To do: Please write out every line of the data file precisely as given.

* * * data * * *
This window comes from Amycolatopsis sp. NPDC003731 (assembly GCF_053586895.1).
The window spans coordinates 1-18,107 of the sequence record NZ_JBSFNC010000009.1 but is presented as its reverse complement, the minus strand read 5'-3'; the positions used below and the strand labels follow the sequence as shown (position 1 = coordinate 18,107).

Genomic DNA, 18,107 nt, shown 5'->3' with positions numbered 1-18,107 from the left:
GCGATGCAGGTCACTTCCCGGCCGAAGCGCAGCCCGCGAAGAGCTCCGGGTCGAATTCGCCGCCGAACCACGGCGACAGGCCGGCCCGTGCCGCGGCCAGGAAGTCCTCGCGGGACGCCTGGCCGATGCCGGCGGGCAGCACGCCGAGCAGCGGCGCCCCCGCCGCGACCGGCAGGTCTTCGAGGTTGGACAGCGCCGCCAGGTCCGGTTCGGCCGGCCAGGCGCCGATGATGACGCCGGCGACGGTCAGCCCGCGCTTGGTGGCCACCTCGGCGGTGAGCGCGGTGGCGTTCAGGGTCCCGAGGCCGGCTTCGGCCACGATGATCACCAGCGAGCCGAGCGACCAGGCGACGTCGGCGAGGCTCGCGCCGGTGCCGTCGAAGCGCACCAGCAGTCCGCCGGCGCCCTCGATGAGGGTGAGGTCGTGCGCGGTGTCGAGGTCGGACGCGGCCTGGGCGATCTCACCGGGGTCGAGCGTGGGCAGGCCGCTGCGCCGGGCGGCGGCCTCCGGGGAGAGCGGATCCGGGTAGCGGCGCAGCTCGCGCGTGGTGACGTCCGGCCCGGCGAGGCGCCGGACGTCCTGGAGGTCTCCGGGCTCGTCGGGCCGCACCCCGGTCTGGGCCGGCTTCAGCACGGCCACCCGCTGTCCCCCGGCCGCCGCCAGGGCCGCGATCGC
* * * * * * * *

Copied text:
This window comes from Amycolatopsis sp. NPDC003731 (assembly GCF_053586895.1).
The window spans coordinates 1-18,107 of the sequence record NZ_JBSFNC010000009.1 but is presented as its reverse complement, the minus strand read 5'-3'; the positions used below and the strand labels follow the sequence as shown (position 1 = coordinate 18,107).

Genomic DNA, 18,107 nt, shown 5'->3' with positions numbered 1-18,107 from the left:
GCGATGCAGGTCACTTCCCGGCCGAAGCGCAGCCCGCGAAGAGCTCCGGGTCGAATTCGCCGCCGAACCACGGCGACAGGCCGGCCCGTGCCGCGGCCAGGAAGTCCTCGCGGGACGCCTGGCCGATGCCGGCGGGCAGCACGCCGAGCAGCGGCGCCCCCGCCGCGACCGGCAGGTCTTCGAGGTTGGACAGCGCCGCCAGGTCCGGTTCGGCCGGCCAGGCGCCGATGATGACGCCGGCGACGGTCAGCCCGCGCTTGGTGGCCACCTCGGCGGTGAGCGCGGTGGCGTTCAGGGTCCCGAGGCCGGCTTCGGCCACGATGATCACCAGCGAGCCGAGCGACCAGGCGACGTCGGCGAGGCTCGCGCCGGTGCCGTCGAAGCGCACCAGCAGTCCGCCGGCGCCCTCGATGAGGGTGAGGTCGTGCGCGGTGTCGAGGTCGGACGCGGCCTGGGCGATCTCACCGGGGTCGAGCGTGGGCAGGCCGCTGCGCCGGGCGGCGGCCTCCGGGGAGAGCGGATCCGGGTAGCGGCGCAGCTCGCGCGTGGTGACGTCCGGCCCGGCGAGGCGCCGGACGTCCTGGAGGTCTCCGGGCTCGTCGGGCCGCACCCCGGTCTGGGCCGGCTTCAGCACGGCCACCCGCTGTCCCCCGGCCGCCGCCAGGGCCGCGATCGC